NEW DELHI: India has registered a four-fold increase in the number of rapes against children between 1994 and 2016, according to a new report by an alliance of six child-focused organisations.
The report quotes National Crime Records Bureau data, which shows that the number of rapes against children in 1994 was 3,986 while in 2016 it was 16,863, accounting for a rise of 4.2 times.
Titled 'Child Rights in India - An Unfinished Agenda', the report talks about a number of issues including, malnutrition, a crime against children and education.
It has also identified four components of child rights that, it says, have received lesser attention.
These four components are sexual and reproductive health, access to play, recreation and leisure, family and community-based protection mechanisms and engagement of children in decision-making at family and community level.
The report states that decreasing sex ratio and increase in incidents of rape are the two indicators that demonstrate the increased vulnerability of girls.
Girls, especially from rural areas across the country, believe that security concerns are leading to limited mobility, thus hampering their economic and social development.
"In all states, girls reported that their mobility is severely compromised due to safety and security reasons and this does not affect boys to the same extent," it said.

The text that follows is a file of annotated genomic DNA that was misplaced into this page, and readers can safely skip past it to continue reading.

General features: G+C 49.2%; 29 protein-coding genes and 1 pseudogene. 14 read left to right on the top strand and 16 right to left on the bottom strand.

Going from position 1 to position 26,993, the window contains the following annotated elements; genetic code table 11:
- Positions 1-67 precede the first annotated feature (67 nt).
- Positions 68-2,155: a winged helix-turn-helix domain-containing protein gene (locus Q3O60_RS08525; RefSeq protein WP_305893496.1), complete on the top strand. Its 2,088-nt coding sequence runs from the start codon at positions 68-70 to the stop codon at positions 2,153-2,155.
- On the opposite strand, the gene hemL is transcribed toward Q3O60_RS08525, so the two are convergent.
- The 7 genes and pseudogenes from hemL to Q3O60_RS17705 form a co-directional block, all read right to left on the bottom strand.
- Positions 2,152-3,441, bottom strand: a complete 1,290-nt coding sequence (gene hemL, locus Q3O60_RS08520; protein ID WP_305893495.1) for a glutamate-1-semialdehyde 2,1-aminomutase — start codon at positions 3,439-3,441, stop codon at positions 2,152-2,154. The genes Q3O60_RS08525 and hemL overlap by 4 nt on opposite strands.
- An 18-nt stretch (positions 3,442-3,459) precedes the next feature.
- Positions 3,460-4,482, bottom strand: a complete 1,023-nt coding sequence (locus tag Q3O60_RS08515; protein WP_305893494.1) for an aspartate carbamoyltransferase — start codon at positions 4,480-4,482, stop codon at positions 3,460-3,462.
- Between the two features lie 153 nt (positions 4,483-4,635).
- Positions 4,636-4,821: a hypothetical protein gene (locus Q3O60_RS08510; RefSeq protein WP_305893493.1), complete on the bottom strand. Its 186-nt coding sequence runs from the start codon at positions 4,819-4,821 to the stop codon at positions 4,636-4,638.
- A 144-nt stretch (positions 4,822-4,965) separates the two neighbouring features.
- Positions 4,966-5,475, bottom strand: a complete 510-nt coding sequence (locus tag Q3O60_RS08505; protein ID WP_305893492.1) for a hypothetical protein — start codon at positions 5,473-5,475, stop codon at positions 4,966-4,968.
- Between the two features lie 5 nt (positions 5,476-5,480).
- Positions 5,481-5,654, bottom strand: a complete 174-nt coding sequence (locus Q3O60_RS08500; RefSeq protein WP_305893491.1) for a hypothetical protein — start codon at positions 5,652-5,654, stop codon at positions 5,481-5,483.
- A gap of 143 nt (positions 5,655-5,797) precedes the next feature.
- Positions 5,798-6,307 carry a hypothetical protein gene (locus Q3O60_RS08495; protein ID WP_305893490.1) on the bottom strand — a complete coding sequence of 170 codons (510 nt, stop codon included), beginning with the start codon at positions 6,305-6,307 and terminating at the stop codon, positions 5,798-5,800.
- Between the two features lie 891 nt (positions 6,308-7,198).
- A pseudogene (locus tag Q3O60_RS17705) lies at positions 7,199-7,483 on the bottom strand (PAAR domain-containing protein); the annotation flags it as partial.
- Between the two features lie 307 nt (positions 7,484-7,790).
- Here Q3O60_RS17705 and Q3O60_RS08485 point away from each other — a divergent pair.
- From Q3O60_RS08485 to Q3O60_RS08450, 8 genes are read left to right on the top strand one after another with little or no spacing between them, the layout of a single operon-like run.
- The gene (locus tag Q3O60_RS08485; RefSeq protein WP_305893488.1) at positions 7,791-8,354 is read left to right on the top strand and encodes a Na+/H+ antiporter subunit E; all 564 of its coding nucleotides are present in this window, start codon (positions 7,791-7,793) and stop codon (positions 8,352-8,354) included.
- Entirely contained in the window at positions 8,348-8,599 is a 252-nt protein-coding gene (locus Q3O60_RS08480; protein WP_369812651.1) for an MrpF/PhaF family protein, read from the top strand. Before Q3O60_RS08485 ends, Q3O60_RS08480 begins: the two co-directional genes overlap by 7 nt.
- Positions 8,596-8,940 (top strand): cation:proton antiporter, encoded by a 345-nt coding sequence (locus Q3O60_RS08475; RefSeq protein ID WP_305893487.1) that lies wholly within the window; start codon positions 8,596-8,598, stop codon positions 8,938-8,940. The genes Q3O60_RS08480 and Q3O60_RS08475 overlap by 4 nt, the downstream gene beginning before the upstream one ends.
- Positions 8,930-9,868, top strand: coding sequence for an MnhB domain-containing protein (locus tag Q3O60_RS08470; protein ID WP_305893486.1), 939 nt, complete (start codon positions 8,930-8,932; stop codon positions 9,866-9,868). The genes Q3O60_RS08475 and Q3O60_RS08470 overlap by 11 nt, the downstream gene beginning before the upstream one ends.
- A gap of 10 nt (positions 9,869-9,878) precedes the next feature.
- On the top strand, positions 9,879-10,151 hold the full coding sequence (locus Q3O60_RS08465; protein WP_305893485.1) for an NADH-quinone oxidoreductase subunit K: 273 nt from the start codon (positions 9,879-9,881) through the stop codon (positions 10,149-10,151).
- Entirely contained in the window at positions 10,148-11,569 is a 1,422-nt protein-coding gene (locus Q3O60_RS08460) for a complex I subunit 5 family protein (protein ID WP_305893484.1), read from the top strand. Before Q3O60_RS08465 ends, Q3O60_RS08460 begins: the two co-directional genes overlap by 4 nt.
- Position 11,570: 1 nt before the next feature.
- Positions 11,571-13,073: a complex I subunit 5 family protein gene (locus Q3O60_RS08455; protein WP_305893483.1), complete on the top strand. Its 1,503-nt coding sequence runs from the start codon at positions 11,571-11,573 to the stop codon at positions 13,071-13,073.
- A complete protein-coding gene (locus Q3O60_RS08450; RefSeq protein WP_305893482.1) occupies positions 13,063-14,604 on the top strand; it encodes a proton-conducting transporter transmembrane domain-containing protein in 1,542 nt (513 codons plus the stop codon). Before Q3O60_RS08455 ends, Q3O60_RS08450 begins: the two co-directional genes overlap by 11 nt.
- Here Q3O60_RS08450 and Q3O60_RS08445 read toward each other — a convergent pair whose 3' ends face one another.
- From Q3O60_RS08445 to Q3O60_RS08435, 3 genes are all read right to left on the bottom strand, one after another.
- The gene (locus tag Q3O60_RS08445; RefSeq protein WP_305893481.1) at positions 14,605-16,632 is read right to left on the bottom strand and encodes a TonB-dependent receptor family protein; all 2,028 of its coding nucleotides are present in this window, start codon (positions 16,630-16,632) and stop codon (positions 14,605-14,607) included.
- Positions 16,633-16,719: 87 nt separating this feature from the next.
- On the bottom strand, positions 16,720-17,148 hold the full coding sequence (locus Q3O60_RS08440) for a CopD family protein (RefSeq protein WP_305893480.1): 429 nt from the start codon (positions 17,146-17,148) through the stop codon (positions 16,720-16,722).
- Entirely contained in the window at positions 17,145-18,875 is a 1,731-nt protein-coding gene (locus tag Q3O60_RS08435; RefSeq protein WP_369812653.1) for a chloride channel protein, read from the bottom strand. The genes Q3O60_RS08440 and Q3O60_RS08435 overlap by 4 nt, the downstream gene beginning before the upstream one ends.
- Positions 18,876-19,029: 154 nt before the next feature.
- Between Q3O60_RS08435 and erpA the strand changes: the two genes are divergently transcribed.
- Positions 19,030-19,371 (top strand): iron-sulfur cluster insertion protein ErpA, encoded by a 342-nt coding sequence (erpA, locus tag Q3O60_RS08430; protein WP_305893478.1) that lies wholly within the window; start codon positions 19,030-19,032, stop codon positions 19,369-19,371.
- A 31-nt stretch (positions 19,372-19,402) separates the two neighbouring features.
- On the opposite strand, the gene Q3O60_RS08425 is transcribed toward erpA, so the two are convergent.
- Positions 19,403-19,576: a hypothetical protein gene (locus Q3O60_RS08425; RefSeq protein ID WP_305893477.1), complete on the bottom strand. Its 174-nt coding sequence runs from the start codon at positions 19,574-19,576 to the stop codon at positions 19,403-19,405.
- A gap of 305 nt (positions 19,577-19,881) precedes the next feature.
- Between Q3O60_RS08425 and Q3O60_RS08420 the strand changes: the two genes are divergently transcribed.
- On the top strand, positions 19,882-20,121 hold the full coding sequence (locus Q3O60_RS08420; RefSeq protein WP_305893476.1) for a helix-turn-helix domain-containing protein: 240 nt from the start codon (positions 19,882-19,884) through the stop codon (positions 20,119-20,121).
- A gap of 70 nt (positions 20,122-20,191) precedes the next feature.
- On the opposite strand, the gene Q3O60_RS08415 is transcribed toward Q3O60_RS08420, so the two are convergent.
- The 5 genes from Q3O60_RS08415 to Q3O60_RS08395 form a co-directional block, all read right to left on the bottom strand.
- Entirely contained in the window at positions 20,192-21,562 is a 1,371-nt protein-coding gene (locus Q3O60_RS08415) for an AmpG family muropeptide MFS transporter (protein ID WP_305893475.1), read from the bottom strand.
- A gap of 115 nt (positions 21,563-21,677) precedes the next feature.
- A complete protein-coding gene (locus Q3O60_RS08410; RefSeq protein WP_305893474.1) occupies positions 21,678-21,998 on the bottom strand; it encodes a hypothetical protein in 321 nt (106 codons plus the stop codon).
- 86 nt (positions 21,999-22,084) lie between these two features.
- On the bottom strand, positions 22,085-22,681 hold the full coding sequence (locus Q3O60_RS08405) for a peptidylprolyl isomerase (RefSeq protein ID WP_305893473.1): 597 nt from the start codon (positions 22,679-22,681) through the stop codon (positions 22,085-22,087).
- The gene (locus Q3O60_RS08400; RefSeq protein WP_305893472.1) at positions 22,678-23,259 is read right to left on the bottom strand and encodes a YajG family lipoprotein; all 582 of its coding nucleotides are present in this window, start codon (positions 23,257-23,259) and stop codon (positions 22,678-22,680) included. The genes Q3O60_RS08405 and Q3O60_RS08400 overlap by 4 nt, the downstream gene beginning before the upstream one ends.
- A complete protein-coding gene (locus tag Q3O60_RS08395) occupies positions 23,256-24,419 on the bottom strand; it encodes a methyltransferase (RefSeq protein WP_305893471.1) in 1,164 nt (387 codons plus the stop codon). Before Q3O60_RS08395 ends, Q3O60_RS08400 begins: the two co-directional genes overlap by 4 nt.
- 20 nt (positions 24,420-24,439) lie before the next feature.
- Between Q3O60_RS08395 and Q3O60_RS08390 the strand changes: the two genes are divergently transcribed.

According to an NCRB report, 'Crimes in India 2016', a total of 106,958 crimes were committed against children that year.
A majority of these crimes were kidnapping and abduction (52.3 per cent) and sexual offences (34.4 per cent), including child rape.
The child rights report has also identified that social disaggregation on the lines of gender, social groups and religion increase vulnerability of children and their inability to demand their rights.
It acknowledges India's progress in combating under-five deaths due to preventable causes, which has reached current global average of 39 per 1,000 live births, and is more likely to achieve the target set in (UN's) Sustainable Development Goals.
The India report is aligned to the global report -- 'A Second Revolution: 30 years of child rights and the unfinished agenda' -- launched recently in New York by Joining Forces Alliance.
Representatives of the alliance that has brought out the India report said, "The country has progressed well on a number of child-related indicators. Introduction of a number of legislations and policies to resolve the issues are commendable. However even today, violation of child rights is of great concern."
"We call upon the government to develop a strong and robust system to meet the child rights obligations of the country to ensure that every child has the right to survival, development, protection and participation," they said.
The report also touched upon various aspects of child welfare that includes their health and education.
According to the report, though progress has been noted in reducing malnutrition, the rate of reduction, however, is not as expected.
In India, NFHS-4 data (2015-16) states that 38.4 per cent children are still stunted, which is disconcerting, it said.
Significant progress has been made in a number of areas, including universal enrolment in primary education as literacy rate among 7-14 years children has gone up from 64 per cent (Census 1991) to 88 per cent (Census 2011), the report said.